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Akira Kurosawa's Samurai 7 - Vol. 6: Broken Alliance

1 rating: 5.0
A movie directed by Toshifumi Takizawa

Based on Japanese filmmaker Akira Kurosawa's legendary martial-arts epic SEVEN SAMURAI, the action-packed anime series SAMURAI 7 offers an anachronistic spin on the film's famous parable of vigilante justice. This time around, the story takes … see full wiki

Tags: Movies, Anime
Director: Toshifumi Takizawa
Release Date: 2005
MPAA Rating: Unrated
1 review about Akira Kurosawa's Samurai 7 - Vol. 6: Broken...

Heihachi Hayashida

  • Nov 25, 2006
Pros: Same as usual - everything

Cons: A little slower this time around - worried about the ending in the next volume

The Bottom Line: We're nearing the end - how sad.

Plot Details: This opinion reveals minor details about the movie's plot.

A quick note before you begin reading – this is volume 6 of a 7 volume series. You’re going to ruin your appetite if you start here. Even by just reading this review, so don’t say I didn’t warn you. In fact, you’ll just feel confused. Besides, there won’t even be seven samurai running around. That’s right – go back six spaces and roll again.

The series is based it off of Akira Kurosawa’s 1954 movie Shichinin no samurai, or Seven Samurai (where do you think we got The Magnificent Seven from?). But even though it’s based off of an older movie, it’s all redone in a futuristic setting where samurai have amazing skills, machines roam aboard, and anything goes. Gorgeous.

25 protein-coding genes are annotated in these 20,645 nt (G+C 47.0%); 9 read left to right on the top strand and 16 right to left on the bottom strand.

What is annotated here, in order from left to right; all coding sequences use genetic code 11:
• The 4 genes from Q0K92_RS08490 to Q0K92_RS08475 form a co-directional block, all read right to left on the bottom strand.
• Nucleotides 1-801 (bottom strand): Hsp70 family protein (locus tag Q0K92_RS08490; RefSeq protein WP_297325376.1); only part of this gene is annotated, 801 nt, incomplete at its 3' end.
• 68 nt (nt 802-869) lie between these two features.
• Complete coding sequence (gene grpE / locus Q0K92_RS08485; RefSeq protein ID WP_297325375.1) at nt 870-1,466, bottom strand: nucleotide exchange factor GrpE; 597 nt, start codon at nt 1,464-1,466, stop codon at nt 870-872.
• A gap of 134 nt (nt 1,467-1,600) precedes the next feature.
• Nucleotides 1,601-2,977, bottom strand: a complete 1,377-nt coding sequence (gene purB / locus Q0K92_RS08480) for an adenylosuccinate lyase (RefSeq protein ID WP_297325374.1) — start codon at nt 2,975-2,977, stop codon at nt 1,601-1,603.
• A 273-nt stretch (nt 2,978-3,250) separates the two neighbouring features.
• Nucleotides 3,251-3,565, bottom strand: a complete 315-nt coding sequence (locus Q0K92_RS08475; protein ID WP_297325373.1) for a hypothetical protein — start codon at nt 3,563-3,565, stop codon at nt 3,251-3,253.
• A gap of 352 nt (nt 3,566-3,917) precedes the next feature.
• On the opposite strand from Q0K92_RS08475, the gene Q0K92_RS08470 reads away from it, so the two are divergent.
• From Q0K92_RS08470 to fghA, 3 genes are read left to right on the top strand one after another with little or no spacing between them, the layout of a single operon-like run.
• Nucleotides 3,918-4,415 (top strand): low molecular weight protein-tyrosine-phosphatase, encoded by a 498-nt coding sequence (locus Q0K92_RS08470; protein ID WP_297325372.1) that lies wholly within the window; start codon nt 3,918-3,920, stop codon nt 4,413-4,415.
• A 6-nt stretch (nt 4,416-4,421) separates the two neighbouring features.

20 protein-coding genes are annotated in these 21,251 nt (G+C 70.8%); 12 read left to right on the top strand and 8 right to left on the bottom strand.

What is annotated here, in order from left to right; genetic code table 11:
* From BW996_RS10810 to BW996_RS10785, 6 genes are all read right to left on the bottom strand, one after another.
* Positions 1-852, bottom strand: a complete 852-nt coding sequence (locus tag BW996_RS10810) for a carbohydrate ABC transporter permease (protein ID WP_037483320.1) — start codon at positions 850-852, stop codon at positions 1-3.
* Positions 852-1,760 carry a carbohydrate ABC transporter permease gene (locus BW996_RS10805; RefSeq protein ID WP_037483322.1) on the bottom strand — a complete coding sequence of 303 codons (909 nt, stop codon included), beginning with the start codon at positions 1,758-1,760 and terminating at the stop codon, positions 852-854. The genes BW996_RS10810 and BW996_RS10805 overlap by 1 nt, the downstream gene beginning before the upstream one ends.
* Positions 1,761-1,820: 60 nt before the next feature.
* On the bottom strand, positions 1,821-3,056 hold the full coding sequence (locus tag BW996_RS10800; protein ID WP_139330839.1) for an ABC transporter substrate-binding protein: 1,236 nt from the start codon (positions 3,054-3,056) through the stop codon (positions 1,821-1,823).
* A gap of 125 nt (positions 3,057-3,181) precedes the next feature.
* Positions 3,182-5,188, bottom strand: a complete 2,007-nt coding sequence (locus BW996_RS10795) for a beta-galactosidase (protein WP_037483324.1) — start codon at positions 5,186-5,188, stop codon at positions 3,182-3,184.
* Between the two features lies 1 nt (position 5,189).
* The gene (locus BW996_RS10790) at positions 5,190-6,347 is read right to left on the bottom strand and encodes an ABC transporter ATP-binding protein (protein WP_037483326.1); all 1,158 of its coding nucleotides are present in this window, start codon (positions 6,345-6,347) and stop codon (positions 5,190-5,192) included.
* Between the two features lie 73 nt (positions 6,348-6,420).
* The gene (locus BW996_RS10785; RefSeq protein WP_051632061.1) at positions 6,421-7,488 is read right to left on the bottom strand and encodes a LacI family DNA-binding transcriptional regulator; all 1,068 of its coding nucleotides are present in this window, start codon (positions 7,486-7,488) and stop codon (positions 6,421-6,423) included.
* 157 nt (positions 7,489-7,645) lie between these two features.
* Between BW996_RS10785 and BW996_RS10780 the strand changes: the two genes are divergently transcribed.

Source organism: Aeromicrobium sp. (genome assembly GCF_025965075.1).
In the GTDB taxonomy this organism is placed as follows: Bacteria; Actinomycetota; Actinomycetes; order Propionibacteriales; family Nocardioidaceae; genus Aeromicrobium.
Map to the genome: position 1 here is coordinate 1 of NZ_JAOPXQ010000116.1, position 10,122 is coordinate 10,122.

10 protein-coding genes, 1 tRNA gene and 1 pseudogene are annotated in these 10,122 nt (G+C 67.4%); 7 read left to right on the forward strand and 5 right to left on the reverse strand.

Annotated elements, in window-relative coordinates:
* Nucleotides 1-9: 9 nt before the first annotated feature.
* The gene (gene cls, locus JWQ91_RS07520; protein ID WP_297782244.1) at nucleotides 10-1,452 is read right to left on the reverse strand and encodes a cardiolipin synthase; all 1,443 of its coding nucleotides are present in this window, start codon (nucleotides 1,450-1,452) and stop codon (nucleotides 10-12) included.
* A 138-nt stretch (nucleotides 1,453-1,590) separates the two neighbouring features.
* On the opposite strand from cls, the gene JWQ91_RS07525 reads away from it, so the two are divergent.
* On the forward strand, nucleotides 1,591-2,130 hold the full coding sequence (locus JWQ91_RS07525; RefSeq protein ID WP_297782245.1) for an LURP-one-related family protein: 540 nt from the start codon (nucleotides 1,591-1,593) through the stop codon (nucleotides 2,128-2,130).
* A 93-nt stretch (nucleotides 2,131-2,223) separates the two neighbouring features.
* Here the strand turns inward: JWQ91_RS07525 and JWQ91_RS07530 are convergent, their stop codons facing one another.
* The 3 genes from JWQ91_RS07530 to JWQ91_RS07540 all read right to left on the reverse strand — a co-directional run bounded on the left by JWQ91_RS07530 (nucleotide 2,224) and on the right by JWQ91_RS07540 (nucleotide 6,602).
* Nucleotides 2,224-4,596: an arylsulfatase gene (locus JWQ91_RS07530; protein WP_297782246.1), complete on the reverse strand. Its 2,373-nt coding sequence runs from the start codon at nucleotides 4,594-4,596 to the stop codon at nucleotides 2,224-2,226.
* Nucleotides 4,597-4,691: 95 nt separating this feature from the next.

The Story High Water Priestess Kirara, her sister Komachi, and friend Rikichi have traveled to the city in order to seek out samurai. As peasants who grow rice, nasty Bandits who used to be samurai, but are now more machine, constantly steal the rice and sometimes even the women. So Kirara’s village hires samurai for protection. What began as a simple quest turned into a long journey, a war against the Bandits, and now one final battle to fight that may be the end of a few beloved samurai...

Episode 21: Fools! Whatever plans Katsushiro and Kikuchiyo might have had go out the window as Ukyo makes a surprise move concerning Kambei’s execution, the captive women, and then reveals more of his new plans to rule everything.

Episode 22: Slap! Kambei isn’t exactly happy of Katsushiro and Kikuchiyo’s decision to try and rescue him, and he lets them know it. This leads to Katsushiro leaving the group and going out on his own.

Episode 23: Liar! Poor Rikichi is still trying to reconnect with his wife, Sanae. Kambei and some of the other samurai contemplate their past and future, Ukyo plays games on the capital while the Bandits are out getting themselves destroyed by rebelling peasants (much to Ukyo’s delight). Now Kambei, Heihachi, Shichiroji, Kyuzo, and Kikuchiyo plan to take on the capital – and get help from an unlikely place.

What’s Up?
Though I do appreciate the development Katsushiro’s gone through, he’s still pretty stupid. He makes some rash decisions, and doesn’t understand Kambei at all. Young pup. I know maybe three minutes more of Kambei’s history than Katsushiro, but it’s not much and even I still get the man better than him. And his girl voice is annoying me. Get him a man’s voice and then maybe he would seem less whiney. No offense to Romi Paku, but I just don’t like a male having such an obvious female voice. Katsushiro isn’t that young.

Oh well, at least he does a little hookin’ up with Kirara.